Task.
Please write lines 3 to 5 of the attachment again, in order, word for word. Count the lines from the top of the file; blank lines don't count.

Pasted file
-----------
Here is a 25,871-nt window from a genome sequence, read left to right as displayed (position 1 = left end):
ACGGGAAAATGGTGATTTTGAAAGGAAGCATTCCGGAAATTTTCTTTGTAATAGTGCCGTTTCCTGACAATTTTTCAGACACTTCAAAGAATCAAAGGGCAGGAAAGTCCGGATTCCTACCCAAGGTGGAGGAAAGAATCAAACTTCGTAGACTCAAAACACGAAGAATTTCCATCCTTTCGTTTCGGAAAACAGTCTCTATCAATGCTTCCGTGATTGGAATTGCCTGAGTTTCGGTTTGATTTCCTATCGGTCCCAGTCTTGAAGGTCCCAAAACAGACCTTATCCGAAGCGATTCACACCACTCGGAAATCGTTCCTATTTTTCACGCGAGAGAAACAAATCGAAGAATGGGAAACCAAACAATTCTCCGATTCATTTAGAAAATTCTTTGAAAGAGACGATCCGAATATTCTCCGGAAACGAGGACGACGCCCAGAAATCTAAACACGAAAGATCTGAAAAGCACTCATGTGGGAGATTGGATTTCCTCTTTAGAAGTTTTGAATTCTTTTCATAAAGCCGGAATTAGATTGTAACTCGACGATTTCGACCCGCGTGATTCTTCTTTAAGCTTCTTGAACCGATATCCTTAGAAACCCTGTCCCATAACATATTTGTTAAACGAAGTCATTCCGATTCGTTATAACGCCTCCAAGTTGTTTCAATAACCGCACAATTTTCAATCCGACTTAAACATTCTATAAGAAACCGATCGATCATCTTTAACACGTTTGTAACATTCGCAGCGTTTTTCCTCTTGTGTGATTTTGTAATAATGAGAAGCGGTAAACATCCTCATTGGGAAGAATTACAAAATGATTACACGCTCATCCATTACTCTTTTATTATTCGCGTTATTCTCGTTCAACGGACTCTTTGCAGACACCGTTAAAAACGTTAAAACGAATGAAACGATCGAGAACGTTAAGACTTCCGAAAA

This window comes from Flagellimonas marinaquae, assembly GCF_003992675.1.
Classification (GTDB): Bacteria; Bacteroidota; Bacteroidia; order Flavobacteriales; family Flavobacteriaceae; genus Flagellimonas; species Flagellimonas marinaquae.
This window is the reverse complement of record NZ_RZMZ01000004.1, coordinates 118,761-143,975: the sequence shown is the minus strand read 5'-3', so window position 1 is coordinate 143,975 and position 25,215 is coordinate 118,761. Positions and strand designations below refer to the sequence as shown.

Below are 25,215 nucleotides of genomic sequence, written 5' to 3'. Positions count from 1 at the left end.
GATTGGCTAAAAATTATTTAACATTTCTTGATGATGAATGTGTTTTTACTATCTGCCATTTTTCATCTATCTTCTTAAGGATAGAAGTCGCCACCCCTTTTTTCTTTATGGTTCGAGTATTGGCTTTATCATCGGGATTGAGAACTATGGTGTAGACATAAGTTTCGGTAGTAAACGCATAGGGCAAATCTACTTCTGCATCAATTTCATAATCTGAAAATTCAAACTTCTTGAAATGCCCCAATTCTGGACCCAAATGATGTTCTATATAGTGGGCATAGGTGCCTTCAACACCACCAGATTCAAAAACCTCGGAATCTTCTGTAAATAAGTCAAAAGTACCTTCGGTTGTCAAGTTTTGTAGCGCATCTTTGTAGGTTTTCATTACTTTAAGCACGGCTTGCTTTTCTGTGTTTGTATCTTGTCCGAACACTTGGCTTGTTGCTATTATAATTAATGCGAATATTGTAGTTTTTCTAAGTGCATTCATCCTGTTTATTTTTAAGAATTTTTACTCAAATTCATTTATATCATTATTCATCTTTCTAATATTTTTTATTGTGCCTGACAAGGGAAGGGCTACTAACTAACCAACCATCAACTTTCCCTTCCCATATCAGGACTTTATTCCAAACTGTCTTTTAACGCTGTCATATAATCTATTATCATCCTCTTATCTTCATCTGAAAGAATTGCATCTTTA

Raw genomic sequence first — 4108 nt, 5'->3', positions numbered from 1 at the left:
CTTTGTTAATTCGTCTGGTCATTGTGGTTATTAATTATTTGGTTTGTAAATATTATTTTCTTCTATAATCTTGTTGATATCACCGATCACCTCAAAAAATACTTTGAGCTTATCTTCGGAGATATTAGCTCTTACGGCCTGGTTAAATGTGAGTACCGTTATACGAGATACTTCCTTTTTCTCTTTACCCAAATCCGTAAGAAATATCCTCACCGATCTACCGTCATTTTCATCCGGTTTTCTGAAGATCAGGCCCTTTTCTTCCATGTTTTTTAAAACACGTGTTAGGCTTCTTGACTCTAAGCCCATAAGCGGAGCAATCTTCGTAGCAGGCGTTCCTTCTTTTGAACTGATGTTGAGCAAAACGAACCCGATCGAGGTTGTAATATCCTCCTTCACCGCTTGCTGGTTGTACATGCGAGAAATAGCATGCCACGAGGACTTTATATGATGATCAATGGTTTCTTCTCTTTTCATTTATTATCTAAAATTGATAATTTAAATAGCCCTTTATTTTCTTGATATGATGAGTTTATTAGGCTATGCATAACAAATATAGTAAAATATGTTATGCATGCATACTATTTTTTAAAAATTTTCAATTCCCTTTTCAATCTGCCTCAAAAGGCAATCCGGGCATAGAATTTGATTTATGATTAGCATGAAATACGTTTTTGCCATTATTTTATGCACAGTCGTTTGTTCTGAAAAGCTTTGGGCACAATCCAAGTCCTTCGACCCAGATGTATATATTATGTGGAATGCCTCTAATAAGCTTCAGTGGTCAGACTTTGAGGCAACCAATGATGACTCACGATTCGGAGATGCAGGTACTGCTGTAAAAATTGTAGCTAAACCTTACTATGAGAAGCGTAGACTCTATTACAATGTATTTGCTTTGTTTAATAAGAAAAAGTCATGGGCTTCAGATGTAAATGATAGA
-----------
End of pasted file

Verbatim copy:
This window comes from Flagellimonas marinaquae, assembly GCF_003992675.1.
Classification (GTDB): Bacteria; Bacteroidota; Bacteroidia; order Flavobacteriales; family Flavobacteriaceae; genus Flagellimonas; species Flagellimonas marinaquae.
This window is the reverse complement of record NZ_RZMZ01000004.1, coordinates 118,761-143,975: the sequence shown is the minus strand read 5'-3', so window position 1 is coordinate 143,975 and position 25,215 is coordinate 118,761. Positions and strand designations below refer to the sequence as shown.